With the Academy Awards right around the corner, I always like to take some time beforehand and catch up on some of the Best Picture nominees that I missed and wanted to see.
Luckily for me, “Ford v. Ferrari” was still in the theaters when I was looking for something to watch, which saved me from having to go see “Little Women.”
Not saying that “Little Women” looked bad or anything. It’s just that given the choice between a movie about little women and race cars, I’m going to choose race cars 10 times out of 10.
“Ford v. Ferrari” tells the true story of Carroll Shelby (Matt Damon) and Ken Miles (Christian Bale) as they work against insurmountable odds to build a Ford vehicle to rival the reigning champion of the 24 Hours of Le Mans race, Ferrari.
Starting off with what will soon be an iconic cold open, the film is enjoyable for all audiences.
While there are moments of exceptional drama and seriousness, there is a good blend of humor and action throughout that keeps the audience on its toes and makes for a film without a single dull moment.
Damon and Bale are both fantastic in their respective roles, but Bale really stands out throughout the film.
The man truly is a chameleon.
It is almost hard to believe that the same guy who was Batman, Dick Cheney and the menacing Patrick Bateman plays a convincing family man and dedicated racer in this, but Bale pulls it off without any visible effort.
Bale will be remembered as one of the greatest actors of this modern era, and with “Ford v. Ferrari” under his belt, that legacy is only getting further cemented.
Another standout performer was Josh Lucas, who was able to capture the smarmy attitude of Ford executive Leo Beebe with expert precision.
Why he isn’t in more things is something that people can only guess at, but Lucas deserves to get bigger roles.
What sets “Ford v. Ferrari” apart from other movies centered around racing is its presentation of each race.
The cinematography that is utilized throughout the film is unlike anything ever seen before.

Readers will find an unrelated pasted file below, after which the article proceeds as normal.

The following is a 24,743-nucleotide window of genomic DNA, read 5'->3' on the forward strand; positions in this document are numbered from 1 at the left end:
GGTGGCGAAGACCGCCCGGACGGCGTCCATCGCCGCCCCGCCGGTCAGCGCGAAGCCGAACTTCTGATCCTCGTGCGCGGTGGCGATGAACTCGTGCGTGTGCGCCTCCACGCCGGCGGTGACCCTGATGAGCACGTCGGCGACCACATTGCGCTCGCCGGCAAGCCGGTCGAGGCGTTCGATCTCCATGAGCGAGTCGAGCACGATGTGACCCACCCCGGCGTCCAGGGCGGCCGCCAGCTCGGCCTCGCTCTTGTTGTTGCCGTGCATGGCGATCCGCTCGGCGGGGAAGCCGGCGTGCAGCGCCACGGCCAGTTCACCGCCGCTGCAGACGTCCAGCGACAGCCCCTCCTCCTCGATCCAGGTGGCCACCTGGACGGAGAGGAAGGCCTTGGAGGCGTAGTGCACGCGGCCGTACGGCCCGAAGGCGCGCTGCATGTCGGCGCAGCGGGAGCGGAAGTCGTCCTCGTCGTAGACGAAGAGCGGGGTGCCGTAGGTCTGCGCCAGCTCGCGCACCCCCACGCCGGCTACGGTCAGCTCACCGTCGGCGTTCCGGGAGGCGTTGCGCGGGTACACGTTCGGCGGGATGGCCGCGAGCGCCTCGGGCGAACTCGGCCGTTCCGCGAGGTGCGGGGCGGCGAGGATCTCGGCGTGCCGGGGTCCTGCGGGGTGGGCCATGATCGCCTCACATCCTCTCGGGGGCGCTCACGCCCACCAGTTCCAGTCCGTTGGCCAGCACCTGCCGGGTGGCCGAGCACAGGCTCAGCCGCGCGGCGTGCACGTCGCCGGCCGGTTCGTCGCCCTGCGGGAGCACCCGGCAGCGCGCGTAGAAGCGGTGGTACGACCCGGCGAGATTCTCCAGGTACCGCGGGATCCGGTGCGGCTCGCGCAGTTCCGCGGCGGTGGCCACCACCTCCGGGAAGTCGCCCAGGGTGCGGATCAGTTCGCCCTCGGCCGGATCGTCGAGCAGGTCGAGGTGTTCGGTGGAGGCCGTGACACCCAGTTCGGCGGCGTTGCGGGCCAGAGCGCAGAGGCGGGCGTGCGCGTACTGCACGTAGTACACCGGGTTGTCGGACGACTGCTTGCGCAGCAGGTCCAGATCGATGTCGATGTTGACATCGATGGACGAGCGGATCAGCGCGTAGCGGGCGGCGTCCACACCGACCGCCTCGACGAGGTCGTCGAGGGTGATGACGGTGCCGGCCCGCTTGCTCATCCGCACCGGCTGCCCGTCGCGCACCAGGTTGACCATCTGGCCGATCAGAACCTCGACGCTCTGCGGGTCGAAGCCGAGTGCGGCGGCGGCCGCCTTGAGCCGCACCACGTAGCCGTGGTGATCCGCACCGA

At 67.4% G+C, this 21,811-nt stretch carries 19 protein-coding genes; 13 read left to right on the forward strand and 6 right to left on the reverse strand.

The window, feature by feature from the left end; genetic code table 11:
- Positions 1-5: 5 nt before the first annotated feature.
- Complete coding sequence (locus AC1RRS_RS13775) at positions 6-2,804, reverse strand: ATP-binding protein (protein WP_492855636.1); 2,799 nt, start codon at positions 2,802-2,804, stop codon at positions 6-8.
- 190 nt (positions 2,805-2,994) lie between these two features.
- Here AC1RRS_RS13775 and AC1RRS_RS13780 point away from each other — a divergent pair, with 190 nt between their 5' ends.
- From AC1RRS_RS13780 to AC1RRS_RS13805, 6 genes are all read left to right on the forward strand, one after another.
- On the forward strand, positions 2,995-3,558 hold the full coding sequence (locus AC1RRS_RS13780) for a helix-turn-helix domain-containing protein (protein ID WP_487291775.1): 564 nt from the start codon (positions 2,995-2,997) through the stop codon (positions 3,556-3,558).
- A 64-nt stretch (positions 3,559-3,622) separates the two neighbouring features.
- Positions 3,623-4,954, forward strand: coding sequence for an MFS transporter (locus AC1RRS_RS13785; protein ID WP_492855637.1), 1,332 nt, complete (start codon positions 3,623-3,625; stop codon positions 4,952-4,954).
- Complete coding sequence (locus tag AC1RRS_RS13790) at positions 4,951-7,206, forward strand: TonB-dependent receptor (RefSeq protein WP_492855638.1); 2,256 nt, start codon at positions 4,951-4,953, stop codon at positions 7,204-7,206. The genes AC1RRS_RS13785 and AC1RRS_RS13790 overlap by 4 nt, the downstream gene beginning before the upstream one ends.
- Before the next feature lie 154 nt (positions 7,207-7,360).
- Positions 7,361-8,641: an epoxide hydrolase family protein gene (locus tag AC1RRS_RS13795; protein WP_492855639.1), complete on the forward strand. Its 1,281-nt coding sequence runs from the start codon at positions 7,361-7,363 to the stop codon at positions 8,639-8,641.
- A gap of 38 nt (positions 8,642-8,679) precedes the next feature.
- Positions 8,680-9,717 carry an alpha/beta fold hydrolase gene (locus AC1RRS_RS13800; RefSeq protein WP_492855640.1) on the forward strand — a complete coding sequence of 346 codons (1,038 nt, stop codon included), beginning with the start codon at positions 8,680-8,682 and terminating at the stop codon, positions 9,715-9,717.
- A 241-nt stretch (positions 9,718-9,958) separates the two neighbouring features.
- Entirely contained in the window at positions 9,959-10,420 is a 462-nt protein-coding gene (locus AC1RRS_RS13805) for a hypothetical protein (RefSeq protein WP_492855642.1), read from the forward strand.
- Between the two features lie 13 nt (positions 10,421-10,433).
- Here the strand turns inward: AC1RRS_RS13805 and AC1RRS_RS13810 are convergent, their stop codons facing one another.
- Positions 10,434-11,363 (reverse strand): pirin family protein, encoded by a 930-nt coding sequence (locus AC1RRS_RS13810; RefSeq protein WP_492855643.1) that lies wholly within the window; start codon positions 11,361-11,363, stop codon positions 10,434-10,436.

The filmmakers were somehow able to take traditional first person point of view shots from the perspective of the car and make them intelligible to the audience.
Not only are they beautiful to look at, but they also make the fast -paced action of the race more immersive for the audience.
The line between fast enough that the audience feels like they are in the car and too fast that the audience gets sick is walked along perfectly throughout the runtime, and even though each race is similar in format the audience never gets tired or bored of watching them.
There is always something new to see and exciting happening with each lap, and the filmmakers do an excellent job at making the audience aware of what those things are.
“Ford v Ferrari” is far more entertaining than many of the other films that are nominated for Best Picture this year.
While it is obvious why this film is nominated, it shows an interesting new lean for the Academy, where it is choosing more mainstream films for nominations.
Hopefully the days of the Best Picture winner being completely unknown to the average movie goer are in the past.
Audiences and critics agree “Ford v. Ferrari” is an excellent film, and has most certainly earned its Oscar nomination.
Between the incredible acting and the expert level storytelling, if “Ford v Ferrari” doesn’t at least take home one Oscar, it would be a terrible upset.